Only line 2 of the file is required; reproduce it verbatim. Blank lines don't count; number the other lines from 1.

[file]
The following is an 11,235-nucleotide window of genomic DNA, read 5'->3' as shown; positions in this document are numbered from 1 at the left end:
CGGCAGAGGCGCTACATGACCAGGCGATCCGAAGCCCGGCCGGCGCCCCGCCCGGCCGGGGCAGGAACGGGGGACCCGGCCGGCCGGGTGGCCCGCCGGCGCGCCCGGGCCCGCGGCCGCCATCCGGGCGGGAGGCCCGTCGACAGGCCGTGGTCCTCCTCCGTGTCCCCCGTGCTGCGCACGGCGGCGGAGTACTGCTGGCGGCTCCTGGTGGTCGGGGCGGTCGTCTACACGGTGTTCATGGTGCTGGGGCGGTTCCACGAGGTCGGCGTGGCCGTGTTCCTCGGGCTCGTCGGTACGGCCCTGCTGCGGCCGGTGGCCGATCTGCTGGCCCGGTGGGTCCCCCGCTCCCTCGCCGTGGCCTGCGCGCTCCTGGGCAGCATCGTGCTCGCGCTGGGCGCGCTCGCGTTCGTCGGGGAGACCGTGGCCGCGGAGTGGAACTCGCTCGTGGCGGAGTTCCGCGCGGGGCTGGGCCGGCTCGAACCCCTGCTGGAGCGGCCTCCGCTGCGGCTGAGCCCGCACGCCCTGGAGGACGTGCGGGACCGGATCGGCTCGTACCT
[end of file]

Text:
CGGCAGAGGCGCTACATGACCAGGCGATCCGAAGCCCGGCCGGCGCCCCGCCCGGCCGGGGCAGGAACGGGGGACCCGGCCGGCCGGGTGGCCCGCCGGCGCGCCCGGGCCCGCGGCCGCCATCCGGGCGGGAGGCCCGTCGACAGGCCGTGGTCCTCCTCCGTGTCCCCCGTGCTGCGCACGGCGGCGGAGTACTGCTGGCGGCTCCTGGTGGTCGGGGCGGTCGTCTACACGGTGTTCATGGTGCTGGGGCGGTTCCACGAGGTCGGCGTGGCCGTGTTCCTCGGGCTCGTCGGTACGGCCCTGCTGCGGCCGGTGGCCGATCTGCTGGCCCGGTGGGTCCCCCGCTCCCTCGCCGTGGCCTGCGCGCTCCTGGGCAGCATCGTGCTCGCGCTGGGCGCGCTCGCGTTCGTCGGGGAGACCGTGGCCGCGGAGTGGAACTCGCTCGTGGCGGAGTTCCGCGCGGGGCTGGGCCGGCTCGAACCCCTGCTGGAGCGGCCTCCGCTGCGGCTGAGCCCGCACGCCCTGGAGGACGTGCGGGACCGGATCGGCTCGTACCT